Trump and U.S. policy towards China

By Jerome A. Cohen

Trump’s remarks on having “second thoughts” about the U.S.-China trade war remind me of the old saw: “How do I know what I think til I hear what I say?” Of course, it is easy to joke aboutthis literally incredible person.

Yet we all know what disasters he is inflicting and are frightened at the significant possibility that he might be re-elected. I thought the American people would repudiate George W. Bush after his first four years and was stunned by Trump’s election. Similar leadership problems exist in other major countries. Politics is too serious to be left to national leaders anywhere.

But we need to spend more time analyzing Trump’s thoughts, such as they are. Are they rooted in his experiences? His canny plotting for financial gain? His fear of criminal prosecution? His desire to leave a lasting mark on world politics? His many prejudices? His lack of relevant knowledge? His social life? His insatiable narcissism? His inability to tolerate many advisors? Is he declining further mentally?

It’s this last question that troubles an increasing number of jaded American observers. If Trump is reelected, what steps might be taken to guard against a second term’s further decline? Reagan had some able advisors. We would not want the group currently around Trump to be acting in his name, even if they could agree on a China policy for one day, if not the next.

More important than Trump or any single leader is whether the US is being mobilized to counter China in every way, to what extent and with what likely consequences. Xi Jinping undoubtedly realizes the situation. I wish he would respond by removing some of the obvious causes of our concerns instead of expanding the charges in our indictment. One way or the other I’m sure he is preparing for the worst, as the US Government is gradually doing, which, of course, may increase the prospects for unhappy outcomes. Trump is only the most immediate potential spark in what would be more than a prairie fire.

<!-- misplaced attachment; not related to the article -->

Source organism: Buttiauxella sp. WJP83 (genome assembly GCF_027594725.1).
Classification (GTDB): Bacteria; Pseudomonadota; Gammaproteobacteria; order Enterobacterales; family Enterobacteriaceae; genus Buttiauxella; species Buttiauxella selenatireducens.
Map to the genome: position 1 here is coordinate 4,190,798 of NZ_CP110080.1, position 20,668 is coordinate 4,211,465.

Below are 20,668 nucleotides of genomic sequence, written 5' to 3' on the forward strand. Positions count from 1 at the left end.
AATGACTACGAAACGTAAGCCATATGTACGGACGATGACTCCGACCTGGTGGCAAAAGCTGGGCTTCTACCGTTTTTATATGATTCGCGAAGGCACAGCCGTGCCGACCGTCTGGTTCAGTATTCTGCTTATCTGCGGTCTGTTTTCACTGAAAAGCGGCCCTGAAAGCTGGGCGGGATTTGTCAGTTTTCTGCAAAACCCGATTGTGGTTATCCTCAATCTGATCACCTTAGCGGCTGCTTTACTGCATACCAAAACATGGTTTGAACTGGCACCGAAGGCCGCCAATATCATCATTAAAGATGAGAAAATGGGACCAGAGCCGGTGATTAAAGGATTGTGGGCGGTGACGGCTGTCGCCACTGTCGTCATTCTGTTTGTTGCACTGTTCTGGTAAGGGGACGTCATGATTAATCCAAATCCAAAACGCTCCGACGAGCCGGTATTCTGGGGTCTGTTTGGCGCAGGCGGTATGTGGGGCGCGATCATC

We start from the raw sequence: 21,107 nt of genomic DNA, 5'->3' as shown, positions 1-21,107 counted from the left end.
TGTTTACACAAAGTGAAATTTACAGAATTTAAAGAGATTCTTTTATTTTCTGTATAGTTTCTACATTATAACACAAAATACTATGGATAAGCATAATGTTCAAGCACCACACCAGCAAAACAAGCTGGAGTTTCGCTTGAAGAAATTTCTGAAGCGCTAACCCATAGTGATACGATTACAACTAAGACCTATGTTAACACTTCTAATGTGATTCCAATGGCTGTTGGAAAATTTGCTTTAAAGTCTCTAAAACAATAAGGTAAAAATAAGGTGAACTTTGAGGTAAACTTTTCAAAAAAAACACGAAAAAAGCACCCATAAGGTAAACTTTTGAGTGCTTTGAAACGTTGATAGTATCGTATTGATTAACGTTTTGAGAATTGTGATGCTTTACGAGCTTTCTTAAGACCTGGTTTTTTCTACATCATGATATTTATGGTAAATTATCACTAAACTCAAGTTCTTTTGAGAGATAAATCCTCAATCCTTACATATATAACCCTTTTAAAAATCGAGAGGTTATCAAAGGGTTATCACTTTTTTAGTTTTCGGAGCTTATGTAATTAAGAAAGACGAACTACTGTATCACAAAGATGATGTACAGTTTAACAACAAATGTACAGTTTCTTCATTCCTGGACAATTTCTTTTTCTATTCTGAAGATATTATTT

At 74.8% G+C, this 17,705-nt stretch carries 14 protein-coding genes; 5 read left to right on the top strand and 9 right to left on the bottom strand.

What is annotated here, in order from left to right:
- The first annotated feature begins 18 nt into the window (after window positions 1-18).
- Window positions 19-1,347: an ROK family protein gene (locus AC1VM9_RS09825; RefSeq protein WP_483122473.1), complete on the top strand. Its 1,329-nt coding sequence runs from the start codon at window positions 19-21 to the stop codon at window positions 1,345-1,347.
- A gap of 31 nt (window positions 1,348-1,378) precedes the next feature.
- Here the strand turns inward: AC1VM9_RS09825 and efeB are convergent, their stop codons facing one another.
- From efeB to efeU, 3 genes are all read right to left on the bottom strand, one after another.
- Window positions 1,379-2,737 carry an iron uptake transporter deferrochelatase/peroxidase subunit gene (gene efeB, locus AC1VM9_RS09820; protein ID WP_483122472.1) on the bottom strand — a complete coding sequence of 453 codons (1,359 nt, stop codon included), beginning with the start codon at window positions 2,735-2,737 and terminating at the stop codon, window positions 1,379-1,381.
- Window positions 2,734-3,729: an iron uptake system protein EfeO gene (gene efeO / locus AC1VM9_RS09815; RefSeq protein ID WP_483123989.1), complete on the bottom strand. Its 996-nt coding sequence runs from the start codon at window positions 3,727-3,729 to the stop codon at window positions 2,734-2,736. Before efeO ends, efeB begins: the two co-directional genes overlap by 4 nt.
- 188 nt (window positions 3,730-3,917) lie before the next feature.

Of course, it is possible that we can find international stability by reverting to the Cold War pattern of “Two scorpions in a bottle”, but that was always an unpleasant and uncertain way to live. 

Donald Trump's telephone call with Taiwan's President Tsai Ing-wen

China plainly cannot be happy with this direct telephone contact between Taiwan’s President Tsai and President-elect Trump. Of course, Trump is not yet president, so the contact can be regarded as unofficial. Yet it suggests the possibility that the Trump administration may to some extent alter the long-standing policy of the U.S. Government of not maintaining official contact with the Taiwan government.

Photo credit: Reuters, ABC News

Photo credit: Reuters, ABC News

Pressures have been building during the Obama era to abandon the strict US policy of not permitting the president and vice president of Taiwan to do more than transit the U.S. Indeed, I have advocated allowing them free access to every place in America except Washington, D.C., especially since the current rule restricts my freedoms of speech, information and association unnecessarily and undesirably. A similar rule has prevented the highest American officials from visiting Taiwan, again an inappropriate restriction, especially when the security of Taiwan will soon become a major issue in Sino-American relations once again.

Of course, administrations often change course in light of events. In April 2001 I recall watching George W. Bush, as part of what appeared to be a pugnacious stance toward China, declare on TV at the outset of his administration that he would do ”whatever it takes” to defend Taiwan. Once 9/11 occurred, his administration moved much closer to the People’s Republic and began to avoid provocative statements.